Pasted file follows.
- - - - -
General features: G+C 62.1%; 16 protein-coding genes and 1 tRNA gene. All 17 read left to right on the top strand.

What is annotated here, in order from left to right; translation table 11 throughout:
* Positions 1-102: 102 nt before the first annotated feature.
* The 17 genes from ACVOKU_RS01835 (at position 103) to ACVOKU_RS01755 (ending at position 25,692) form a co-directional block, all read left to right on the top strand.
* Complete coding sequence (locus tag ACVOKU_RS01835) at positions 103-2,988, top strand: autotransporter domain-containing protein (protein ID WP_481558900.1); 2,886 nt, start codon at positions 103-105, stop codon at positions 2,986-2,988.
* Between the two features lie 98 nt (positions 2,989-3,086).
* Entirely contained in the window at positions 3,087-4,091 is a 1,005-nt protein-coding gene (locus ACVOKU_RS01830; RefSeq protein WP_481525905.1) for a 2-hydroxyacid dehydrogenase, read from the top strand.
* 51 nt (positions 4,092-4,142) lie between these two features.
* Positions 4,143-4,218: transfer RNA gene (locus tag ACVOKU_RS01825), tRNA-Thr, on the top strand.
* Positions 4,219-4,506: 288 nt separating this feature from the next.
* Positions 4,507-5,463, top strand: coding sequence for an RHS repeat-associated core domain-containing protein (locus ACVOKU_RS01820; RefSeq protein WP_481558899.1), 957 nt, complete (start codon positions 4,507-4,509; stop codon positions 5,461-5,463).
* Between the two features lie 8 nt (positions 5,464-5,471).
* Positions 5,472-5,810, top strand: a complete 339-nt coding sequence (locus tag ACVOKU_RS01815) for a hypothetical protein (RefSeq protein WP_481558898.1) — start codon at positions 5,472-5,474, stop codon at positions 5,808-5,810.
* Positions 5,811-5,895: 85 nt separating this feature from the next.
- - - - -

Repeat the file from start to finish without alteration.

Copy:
General features: G+C 62.1%; 16 protein-coding genes and 1 tRNA gene. All 17 read left to right on the top strand.

What is annotated here, in order from left to right; translation table 11 throughout:
* Positions 1-102: 102 nt before the first annotated feature.
* The 17 genes from ACVOKU_RS01835 (at position 103) to ACVOKU_RS01755 (ending at position 25,692) form a co-directional block, all read left to right on the top strand.
* Complete coding sequence (locus tag ACVOKU_RS01835) at positions 103-2,988, top strand: autotransporter domain-containing protein (protein ID WP_481558900.1); 2,886 nt, start codon at positions 103-105, stop codon at positions 2,986-2,988.
* Between the two features lie 98 nt (positions 2,989-3,086).
* Entirely contained in the window at positions 3,087-4,091 is a 1,005-nt protein-coding gene (locus ACVOKU_RS01830; RefSeq protein WP_481525905.1) for a 2-hydroxyacid dehydrogenase, read from the top strand.
* 51 nt (positions 4,092-4,142) lie between these two features.
* Positions 4,143-4,218: transfer RNA gene (locus tag ACVOKU_RS01825), tRNA-Thr, on the top strand.
* Positions 4,219-4,506: 288 nt separating this feature from the next.
* Positions 4,507-5,463, top strand: coding sequence for an RHS repeat-associated core domain-containing protein (locus ACVOKU_RS01820; RefSeq protein WP_481558899.1), 957 nt, complete (start codon positions 4,507-4,509; stop codon positions 5,461-5,463).
* Between the two features lie 8 nt (positions 5,464-5,471).
* Positions 5,472-5,810, top strand: a complete 339-nt coding sequence (locus tag ACVOKU_RS01815) for a hypothetical protein (RefSeq protein WP_481558898.1) — start codon at positions 5,472-5,474, stop codon at positions 5,808-5,810.
* Positions 5,811-5,895: 85 nt separating this feature from the next.